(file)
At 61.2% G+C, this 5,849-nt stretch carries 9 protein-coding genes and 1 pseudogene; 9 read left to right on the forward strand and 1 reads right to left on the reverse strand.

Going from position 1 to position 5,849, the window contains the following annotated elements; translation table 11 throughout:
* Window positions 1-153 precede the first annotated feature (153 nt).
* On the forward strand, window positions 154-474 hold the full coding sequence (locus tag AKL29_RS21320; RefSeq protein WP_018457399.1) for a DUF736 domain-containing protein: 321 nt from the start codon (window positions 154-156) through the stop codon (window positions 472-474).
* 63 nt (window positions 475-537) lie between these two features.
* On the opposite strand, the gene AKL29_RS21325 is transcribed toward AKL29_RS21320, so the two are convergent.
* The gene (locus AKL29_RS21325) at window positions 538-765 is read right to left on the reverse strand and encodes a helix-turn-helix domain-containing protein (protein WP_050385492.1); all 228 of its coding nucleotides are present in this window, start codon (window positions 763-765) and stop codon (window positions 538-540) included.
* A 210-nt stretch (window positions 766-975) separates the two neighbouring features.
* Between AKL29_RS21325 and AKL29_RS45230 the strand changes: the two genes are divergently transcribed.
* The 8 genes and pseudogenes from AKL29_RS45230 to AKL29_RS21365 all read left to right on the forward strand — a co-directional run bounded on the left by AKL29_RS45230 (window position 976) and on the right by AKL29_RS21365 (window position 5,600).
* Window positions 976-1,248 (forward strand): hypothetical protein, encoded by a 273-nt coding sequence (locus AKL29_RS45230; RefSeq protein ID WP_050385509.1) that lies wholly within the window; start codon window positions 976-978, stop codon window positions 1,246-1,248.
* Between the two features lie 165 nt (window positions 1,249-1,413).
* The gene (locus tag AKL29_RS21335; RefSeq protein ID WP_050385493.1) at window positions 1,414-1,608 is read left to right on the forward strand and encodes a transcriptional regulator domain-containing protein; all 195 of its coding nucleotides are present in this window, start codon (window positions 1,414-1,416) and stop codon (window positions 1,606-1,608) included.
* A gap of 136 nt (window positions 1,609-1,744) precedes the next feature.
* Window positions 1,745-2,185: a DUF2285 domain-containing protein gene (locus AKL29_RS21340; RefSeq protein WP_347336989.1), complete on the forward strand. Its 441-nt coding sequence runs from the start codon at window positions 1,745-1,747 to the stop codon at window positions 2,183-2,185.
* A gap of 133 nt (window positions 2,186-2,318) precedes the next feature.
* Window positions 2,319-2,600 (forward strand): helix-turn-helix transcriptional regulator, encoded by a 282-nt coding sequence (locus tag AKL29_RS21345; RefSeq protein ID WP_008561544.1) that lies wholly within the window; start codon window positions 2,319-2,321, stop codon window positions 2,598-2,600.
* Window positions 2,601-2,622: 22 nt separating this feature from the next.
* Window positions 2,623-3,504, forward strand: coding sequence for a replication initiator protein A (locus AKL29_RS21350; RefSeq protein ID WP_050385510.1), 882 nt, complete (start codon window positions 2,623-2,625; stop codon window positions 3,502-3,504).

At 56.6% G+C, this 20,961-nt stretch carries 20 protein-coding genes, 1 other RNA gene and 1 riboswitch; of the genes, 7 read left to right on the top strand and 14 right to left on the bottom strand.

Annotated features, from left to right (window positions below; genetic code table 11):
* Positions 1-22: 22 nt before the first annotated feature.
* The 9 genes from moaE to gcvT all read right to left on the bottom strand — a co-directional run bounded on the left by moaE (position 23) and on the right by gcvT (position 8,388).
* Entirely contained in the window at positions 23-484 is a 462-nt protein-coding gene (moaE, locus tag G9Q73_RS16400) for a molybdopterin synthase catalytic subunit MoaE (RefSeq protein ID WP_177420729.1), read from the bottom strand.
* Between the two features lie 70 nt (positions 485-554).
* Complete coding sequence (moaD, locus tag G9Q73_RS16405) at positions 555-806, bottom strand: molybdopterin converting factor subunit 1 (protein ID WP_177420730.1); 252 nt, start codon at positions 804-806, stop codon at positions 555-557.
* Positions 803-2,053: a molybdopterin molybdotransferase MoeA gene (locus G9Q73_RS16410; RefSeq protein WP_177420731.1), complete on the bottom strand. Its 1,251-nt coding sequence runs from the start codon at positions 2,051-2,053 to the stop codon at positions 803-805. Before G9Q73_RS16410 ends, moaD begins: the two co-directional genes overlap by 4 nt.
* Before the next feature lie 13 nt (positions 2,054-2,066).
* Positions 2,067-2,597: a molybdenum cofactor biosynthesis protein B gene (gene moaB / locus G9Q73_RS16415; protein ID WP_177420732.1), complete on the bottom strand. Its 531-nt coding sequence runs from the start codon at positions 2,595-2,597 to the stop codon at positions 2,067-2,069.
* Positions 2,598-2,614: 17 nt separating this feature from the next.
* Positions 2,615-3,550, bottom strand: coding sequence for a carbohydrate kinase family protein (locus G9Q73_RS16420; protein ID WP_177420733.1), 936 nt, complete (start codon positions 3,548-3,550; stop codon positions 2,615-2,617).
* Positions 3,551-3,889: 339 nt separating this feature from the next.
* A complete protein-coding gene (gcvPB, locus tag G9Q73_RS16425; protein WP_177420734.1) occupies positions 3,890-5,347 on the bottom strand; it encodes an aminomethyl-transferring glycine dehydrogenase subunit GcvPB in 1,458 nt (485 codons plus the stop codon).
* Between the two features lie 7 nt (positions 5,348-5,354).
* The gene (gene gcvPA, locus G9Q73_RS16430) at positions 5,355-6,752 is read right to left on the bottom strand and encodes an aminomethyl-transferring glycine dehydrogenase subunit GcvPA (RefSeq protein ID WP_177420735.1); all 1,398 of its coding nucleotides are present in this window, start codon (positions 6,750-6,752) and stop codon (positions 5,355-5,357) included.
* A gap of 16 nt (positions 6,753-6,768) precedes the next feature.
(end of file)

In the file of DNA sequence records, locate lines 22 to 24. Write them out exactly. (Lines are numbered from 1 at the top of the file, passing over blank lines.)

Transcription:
* Positions 1-22: 22 nt before the first annotated feature.
* The 9 genes from moaE to gcvT all read right to left on the bottom strand — a co-directional run bounded on the left by moaE (position 23) and on the right by gcvT (position 8,388).
* Entirely contained in the window at positions 23-484 is a 462-nt protein-coding gene (moaE, locus tag G9Q73_RS16400) for a molybdopterin synthase catalytic subunit MoaE (RefSeq protein ID WP_177420729.1), read from the bottom strand.